My partner has adored chess ever since he was a child.While I’m no aficiando like he is, there’s something easy to romanticize about the game. The sheer artistry of the pieces themselves, the beautiful organization of the alternating black and white squares, and the intellectual skill a game such as this demands. It’s easy to see how its popularity has stood the test of time and maintains an ardent group of enthusiastic devotees.
In order to be a successful chess player, one must be capable of thinking numerous moves ahead and entertaining a variety of possible alternatives. This is the primary reason the majority of people are not good at chess because, though humans are arguably the smartest animals on earth, our predictive and multitasking capacities are still, well– shall we say “less than desirable”? And I certainly don’t exclude myself from this group when it comes to chess. I’m afraid I’m more a collector than a player.
Biology, on the other hand, is like a chess game, only whose complexity is multiplied by an almost-infinitesimally-large number. How do we ever hope to predict it?
We humans aren’t too bad at holding two objects in our head at one time. Ball A rolls down a hill and hits Ball B which causes Ball B to move. Okay, no biggy. But once we add in a Ball C, then we may start having problems. And heaven forbid we throw into the mix Balls D, E, F, and G!
Very rarely can we identify an issue in biology that’s as simple as Molecule A interacts with Molecule B which causes Molecule B to change its chemical behavior. That’s not to say that adding a given catalyst to a reaction can’t cause changes in chemical behavior. But more often it’s this scenario: Molecule A interacts with Complex B (made up of Molecules B, C, D, E, F, and G) which causes Complex B to change its chemical behavior. But in order to predict how Molecule A would interact with Complex B you already have to know how Molecules B, C, D, E, F, and G interact with each other especially if these subunits vary. Strictly from a probalistic calculation, the potential complexity of Complex B could be represented by:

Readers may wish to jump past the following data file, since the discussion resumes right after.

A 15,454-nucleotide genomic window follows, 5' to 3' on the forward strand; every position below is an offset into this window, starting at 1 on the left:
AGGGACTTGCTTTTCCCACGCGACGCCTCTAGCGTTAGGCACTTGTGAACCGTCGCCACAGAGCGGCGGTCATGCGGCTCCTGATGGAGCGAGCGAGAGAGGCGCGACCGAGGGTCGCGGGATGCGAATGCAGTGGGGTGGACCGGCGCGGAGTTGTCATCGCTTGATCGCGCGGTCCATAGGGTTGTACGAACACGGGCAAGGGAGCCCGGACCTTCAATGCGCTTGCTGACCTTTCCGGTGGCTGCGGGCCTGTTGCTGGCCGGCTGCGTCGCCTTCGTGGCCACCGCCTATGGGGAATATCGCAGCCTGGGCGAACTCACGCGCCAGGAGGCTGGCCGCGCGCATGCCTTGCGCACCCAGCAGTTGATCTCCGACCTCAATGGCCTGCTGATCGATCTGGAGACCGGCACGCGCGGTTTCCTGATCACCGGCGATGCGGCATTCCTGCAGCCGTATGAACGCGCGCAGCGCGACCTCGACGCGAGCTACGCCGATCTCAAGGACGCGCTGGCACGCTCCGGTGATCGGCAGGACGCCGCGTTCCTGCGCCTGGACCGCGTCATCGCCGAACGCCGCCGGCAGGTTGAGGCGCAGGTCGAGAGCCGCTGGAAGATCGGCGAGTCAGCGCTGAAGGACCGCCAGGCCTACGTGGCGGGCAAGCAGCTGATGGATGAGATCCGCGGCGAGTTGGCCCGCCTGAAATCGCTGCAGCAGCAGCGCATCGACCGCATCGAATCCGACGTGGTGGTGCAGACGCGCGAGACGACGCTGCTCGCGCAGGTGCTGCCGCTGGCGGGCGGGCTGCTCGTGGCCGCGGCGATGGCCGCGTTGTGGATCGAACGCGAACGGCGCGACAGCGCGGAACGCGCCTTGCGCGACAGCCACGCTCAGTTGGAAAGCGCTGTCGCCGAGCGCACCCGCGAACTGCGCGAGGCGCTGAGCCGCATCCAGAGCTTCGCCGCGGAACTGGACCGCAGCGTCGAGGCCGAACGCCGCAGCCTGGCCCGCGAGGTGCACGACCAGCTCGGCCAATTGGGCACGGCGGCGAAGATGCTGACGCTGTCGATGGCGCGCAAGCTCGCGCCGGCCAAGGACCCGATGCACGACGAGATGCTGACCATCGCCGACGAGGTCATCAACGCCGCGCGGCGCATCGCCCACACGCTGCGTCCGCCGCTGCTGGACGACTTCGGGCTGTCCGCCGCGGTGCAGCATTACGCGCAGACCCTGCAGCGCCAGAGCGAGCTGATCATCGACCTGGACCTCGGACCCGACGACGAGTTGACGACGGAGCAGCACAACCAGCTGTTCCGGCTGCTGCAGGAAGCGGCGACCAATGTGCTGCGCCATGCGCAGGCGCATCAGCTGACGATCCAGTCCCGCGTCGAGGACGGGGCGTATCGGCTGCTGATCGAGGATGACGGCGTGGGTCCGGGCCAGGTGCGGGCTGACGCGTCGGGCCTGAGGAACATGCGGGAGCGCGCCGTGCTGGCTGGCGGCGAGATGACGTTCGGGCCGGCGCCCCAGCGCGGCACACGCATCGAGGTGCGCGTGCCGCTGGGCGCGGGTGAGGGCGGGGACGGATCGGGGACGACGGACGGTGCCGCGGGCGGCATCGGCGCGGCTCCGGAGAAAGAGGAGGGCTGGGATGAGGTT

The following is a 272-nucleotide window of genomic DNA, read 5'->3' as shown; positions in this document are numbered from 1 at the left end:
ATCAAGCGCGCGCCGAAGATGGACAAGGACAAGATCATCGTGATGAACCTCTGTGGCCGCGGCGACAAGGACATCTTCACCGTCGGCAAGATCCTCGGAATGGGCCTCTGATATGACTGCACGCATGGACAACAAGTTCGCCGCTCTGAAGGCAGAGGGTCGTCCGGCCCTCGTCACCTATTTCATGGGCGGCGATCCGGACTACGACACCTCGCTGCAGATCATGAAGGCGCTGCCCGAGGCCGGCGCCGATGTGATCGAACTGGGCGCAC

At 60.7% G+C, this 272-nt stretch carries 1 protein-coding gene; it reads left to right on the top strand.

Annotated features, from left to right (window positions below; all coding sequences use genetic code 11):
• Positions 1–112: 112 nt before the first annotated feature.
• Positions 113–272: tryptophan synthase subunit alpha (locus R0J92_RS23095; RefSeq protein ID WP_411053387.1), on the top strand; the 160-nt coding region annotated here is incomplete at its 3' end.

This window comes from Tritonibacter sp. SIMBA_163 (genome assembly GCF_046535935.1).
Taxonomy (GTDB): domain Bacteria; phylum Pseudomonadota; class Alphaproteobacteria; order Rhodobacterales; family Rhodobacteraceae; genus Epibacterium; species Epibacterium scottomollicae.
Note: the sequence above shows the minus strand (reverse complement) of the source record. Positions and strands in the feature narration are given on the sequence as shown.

B x C, B x D, B x E, B x F, B x G, B x C x D, B x C x E, B x C x F, B x C x G, B x D x E, B x D x F, B x D x G, B x E x F, B x E x G, B x C x D x E, B x C x D x F, B x C x D x G, B x D x E x F, B x D x E x G, B x E x F x G, B x C x D x E x F, etc. etc. etc.
In other words, 720 (6 x 5 x 4 x 3 x 2) possible combinations of interactions which we could feasibly study and which, chemically, could each have divergent outcomes. Now add Molecule A and I think you might grasp how even the simplest of biochemical interactions can become overwhelming. You can undoubtedly generalize Complex B as a single unit, but in cases in which the constituents vary you need to know at that given moment in time what subunits comprise the larger unit.
Have your eyes gone crossed yet? 😀
I like to remind people, laymen and scientists alike, how complex biology is. The purpose of this isn’t to overwhelm and stalemate scientific progress but hopefully to remind people to be cautious with their hypotheses and avoid broad generalizations that rest upon a Ball-A-hits-Ball-B foundation. Let me give an example:
Genetics. We love the idea that a single gene codes for a single gene product (usually a protein) and that if a mutation occurs within that gene, that will translate into a change in the gene product. We then also like to take that construct and then stretch it even further to say things like, “Because Single Nucleotide Polymorphism (SNP) B occurs in Gene A more frequently in people who do really well on intelligence tests, that means that this mutation in Gene A is causally linked with intelligence.” This kind of data interpretation happens all the time, and this in fact is taken from a recent example of research performed on the HMGA2 gene and intelligence. Here’s a sample report from BioNews:
“[HMGA2] affects the overall size of the brain and links to intelligence. People with a small change in this gene had larger brains and performed slightly better on IQ (intelligence quotient) tests in studies.”
And here is a quote from a blogger who’s taken it even a step further: